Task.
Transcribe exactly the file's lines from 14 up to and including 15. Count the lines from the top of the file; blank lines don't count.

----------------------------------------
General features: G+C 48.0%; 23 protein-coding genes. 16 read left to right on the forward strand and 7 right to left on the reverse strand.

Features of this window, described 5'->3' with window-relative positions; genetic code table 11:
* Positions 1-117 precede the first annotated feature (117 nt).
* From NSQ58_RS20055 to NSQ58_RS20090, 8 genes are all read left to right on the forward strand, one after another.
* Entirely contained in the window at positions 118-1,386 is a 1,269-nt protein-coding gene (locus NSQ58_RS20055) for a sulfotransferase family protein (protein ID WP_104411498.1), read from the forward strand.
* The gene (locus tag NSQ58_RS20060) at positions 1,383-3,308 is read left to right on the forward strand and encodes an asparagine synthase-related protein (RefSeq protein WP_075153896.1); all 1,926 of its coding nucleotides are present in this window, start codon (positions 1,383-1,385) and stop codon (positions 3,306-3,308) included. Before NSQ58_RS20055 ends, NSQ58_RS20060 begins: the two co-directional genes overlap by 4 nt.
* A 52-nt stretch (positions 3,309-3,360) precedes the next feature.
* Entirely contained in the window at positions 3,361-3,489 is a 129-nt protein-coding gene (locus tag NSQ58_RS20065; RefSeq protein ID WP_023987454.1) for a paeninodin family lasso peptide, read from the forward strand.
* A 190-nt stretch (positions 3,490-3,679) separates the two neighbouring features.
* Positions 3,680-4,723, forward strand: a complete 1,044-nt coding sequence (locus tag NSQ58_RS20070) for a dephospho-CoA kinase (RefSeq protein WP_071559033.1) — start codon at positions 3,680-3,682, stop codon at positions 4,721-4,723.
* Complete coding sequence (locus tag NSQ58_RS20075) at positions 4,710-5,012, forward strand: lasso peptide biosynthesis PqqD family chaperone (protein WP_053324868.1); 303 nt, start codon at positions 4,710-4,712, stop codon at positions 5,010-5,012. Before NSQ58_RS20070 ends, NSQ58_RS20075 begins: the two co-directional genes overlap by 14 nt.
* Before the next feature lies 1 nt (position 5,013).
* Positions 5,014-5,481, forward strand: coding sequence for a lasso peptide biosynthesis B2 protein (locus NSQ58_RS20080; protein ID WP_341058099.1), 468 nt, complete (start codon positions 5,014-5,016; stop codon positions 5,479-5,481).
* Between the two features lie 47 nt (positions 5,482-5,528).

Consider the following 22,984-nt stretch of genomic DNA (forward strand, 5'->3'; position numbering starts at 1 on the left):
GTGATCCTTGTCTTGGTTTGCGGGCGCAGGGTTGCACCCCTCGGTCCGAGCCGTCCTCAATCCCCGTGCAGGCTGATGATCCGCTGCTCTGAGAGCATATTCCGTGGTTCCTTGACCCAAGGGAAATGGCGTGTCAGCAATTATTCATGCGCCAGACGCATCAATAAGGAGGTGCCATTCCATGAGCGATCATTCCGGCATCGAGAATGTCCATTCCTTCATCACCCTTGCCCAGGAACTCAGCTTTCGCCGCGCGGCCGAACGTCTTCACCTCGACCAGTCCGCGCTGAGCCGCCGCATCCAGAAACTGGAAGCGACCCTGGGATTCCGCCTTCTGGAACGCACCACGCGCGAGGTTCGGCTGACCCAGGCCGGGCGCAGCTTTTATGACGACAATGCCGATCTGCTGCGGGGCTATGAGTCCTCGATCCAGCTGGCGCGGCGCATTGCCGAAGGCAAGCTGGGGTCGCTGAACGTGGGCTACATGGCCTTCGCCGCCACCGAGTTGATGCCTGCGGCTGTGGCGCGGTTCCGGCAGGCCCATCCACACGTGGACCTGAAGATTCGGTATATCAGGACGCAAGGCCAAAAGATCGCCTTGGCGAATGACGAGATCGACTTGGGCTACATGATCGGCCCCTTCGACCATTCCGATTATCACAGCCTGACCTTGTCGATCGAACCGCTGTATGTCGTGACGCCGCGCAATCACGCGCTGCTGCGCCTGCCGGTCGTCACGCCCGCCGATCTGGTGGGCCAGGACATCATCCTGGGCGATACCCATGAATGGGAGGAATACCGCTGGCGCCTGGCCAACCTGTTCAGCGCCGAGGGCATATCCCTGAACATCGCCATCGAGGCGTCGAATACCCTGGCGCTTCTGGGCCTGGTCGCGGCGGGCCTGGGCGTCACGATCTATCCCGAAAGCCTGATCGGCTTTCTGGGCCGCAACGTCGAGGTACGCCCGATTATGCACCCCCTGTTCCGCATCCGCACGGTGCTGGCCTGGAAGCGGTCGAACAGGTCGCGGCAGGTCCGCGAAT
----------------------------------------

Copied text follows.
* Between the two features lie 47 nt (positions 5,482-5,528).

Consider the following 22,984-nt stretch of genomic DNA (forward strand, 5'->3'; position numbering starts at 1 on the left):